I like to think of myself as a solution-oriented problem solver, that is, when confronted with a problem, my primary goal is to fix it (find a solution), using whatever tools I can bring to my disposal, to the extent that those tools will help with a solution. And it is definitely the case that, in my professional career, the people I have most admired, respected, learned from, and enjoyed working with can all be described as solution-oriented problem solvers. These words also show up fairly often as desirable management buzz phrases that improve both results and morale.
However, in my experience, solution-oriented problem solving is not all that common. Since it is desirable and rare, one might conclude that it must be very difficult. However, I tried to formulate some recommended best practices for it and realized that it’s not really difficult at all. The core of solution-oriented problem solving consists of one set of questions TO ask and another set of questions NOT to ask.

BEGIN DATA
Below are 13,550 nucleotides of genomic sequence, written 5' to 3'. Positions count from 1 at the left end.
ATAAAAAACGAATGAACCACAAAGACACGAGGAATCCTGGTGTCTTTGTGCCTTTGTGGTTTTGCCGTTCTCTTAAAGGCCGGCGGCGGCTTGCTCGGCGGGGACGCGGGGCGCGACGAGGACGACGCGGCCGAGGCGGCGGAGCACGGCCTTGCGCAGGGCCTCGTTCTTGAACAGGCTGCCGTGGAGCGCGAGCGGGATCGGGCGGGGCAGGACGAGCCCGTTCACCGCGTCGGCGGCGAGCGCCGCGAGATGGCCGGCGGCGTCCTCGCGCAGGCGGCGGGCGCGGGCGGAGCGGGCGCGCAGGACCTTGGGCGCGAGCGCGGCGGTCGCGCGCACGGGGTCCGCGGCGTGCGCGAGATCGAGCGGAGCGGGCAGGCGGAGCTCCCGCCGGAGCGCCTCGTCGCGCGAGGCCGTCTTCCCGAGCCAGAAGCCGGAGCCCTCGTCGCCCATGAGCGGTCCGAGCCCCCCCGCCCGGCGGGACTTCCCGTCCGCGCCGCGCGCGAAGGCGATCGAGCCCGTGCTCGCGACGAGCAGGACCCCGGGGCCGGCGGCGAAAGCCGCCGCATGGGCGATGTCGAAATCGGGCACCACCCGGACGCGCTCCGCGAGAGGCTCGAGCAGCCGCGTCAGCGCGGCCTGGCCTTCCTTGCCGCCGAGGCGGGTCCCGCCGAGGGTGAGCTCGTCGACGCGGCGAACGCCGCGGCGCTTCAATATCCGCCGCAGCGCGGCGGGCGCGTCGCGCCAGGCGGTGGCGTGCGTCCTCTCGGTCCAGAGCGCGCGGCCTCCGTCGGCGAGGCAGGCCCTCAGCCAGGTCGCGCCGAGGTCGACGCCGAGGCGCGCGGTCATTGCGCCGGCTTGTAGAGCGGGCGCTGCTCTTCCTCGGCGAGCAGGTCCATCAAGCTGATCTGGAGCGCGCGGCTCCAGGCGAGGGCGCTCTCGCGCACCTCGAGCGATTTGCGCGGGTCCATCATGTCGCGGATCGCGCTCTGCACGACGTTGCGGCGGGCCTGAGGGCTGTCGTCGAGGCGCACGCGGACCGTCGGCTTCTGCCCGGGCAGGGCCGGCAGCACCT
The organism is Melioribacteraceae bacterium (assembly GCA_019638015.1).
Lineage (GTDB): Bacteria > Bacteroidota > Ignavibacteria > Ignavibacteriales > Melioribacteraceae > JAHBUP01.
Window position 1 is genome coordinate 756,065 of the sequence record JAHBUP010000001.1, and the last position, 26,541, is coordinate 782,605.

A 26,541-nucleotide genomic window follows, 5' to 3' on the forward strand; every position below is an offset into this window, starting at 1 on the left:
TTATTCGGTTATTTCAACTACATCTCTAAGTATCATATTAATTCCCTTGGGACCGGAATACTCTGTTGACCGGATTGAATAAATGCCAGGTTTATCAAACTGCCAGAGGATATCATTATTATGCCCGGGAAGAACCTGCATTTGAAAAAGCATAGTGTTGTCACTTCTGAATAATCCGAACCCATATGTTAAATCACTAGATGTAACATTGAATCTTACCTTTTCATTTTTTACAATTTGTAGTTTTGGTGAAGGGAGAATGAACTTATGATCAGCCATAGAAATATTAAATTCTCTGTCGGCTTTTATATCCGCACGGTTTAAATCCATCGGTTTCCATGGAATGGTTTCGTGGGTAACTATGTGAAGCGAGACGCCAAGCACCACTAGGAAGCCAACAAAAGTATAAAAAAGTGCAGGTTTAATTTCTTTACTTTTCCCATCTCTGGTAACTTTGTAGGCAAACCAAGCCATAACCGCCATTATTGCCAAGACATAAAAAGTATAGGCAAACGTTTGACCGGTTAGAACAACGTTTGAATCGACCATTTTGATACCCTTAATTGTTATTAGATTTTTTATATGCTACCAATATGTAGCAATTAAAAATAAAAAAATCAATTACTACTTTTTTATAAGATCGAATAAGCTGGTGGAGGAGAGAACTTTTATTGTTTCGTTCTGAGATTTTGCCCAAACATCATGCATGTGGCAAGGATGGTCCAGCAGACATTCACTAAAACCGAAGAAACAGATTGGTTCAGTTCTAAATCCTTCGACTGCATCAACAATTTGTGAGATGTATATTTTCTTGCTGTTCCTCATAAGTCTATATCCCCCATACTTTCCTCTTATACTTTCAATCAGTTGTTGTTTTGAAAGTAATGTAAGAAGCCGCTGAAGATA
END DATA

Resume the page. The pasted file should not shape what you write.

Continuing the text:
The four questions of solution-oriented problem solving
Ask these in order whenever any problem comes up.
- What happened/is happening?
- Why did it happen?
- How do we fix it?
- How do we prevent similar problems from happening in the future?
Questions that should NOT be asked
Just as importantly, solution-oriented problem-solving requires that certain types of questions NOT be asked. The following questions make people defensive, are not helpful, and get in the way of actually solving the problem. Patterns in individual performance deficiencies, if recurring, may come up as answers to #3 and #4, but all such deficiencies should be looked at in context: were they due to impossible assignments, situational failings such as poor communication, or truly due to deficiencies of the person in the role?
- • Whose fault is this?
- • Why did that person screw up?
- • Why is that person so incompetent?